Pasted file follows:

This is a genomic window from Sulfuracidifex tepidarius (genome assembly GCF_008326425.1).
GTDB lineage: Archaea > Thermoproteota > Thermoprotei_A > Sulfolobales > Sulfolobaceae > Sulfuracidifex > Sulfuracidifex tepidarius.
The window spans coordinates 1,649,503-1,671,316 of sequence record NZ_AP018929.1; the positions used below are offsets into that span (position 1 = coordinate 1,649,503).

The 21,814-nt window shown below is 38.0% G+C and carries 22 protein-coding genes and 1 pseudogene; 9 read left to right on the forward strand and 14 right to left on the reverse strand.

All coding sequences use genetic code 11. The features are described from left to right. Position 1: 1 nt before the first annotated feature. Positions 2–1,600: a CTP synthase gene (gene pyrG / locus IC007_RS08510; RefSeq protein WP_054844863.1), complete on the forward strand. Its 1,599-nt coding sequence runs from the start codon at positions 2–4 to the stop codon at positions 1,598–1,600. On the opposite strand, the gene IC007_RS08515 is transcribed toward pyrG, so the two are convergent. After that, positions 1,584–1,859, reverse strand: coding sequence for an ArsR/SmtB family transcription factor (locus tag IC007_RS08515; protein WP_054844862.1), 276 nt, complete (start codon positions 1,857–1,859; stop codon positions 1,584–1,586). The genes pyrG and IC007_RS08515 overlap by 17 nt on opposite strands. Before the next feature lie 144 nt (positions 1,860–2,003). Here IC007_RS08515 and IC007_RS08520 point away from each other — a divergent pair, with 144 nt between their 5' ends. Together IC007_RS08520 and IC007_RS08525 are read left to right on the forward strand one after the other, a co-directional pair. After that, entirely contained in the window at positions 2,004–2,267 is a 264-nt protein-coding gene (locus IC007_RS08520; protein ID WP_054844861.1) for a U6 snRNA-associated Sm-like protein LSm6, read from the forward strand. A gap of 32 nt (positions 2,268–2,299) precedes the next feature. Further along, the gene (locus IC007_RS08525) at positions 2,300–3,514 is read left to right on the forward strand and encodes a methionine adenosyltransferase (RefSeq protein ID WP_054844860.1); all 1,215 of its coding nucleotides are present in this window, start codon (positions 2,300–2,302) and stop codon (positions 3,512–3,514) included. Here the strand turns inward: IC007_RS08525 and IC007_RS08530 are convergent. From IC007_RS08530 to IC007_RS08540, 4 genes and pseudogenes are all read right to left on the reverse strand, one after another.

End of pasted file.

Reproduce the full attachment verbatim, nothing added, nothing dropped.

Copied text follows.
This is a genomic window from Sulfuracidifex tepidarius (genome assembly GCF_008326425.1).
GTDB lineage: Archaea > Thermoproteota > Thermoprotei_A > Sulfolobales > Sulfolobaceae > Sulfuracidifex > Sulfuracidifex tepidarius.
The window spans coordinates 1,649,503-1,671,316 of sequence record NZ_AP018929.1; the positions used below are offsets into that span (position 1 = coordinate 1,649,503).

The 21,814-nt window shown below is 38.0% G+C and carries 22 protein-coding genes and 1 pseudogene; 9 read left to right on the forward strand and 14 right to left on the reverse strand.

All coding sequences use genetic code 11. The features are described from left to right. Position 1: 1 nt before the first annotated feature. Positions 2–1,600: a CTP synthase gene (gene pyrG / locus IC007_RS08510; RefSeq protein WP_054844863.1), complete on the forward strand. Its 1,599-nt coding sequence runs from the start codon at positions 2–4 to the stop codon at positions 1,598–1,600. On the opposite strand, the gene IC007_RS08515 is transcribed toward pyrG, so the two are convergent. After that, positions 1,584–1,859, reverse strand: coding sequence for an ArsR/SmtB family transcription factor (locus tag IC007_RS08515; protein WP_054844862.1), 276 nt, complete (start codon positions 1,857–1,859; stop codon positions 1,584–1,586). The genes pyrG and IC007_RS08515 overlap by 17 nt on opposite strands. Before the next feature lie 144 nt (positions 1,860–2,003). Here IC007_RS08515 and IC007_RS08520 point away from each other — a divergent pair, with 144 nt between their 5' ends. Together IC007_RS08520 and IC007_RS08525 are read left to right on the forward strand one after the other, a co-directional pair. After that, entirely contained in the window at positions 2,004–2,267 is a 264-nt protein-coding gene (locus IC007_RS08520; protein ID WP_054844861.1) for a U6 snRNA-associated Sm-like protein LSm6, read from the forward strand. A gap of 32 nt (positions 2,268–2,299) precedes the next feature. Further along, the gene (locus IC007_RS08525) at positions 2,300–3,514 is read left to right on the forward strand and encodes a methionine adenosyltransferase (RefSeq protein ID WP_054844860.1); all 1,215 of its coding nucleotides are present in this window, start codon (positions 2,300–2,302) and stop codon (positions 3,512–3,514) included. Here the strand turns inward: IC007_RS08525 and IC007_RS08530 are convergent. From IC007_RS08530 to IC007_RS08540, 4 genes and pseudogenes are all read right to left on the reverse strand, one after another.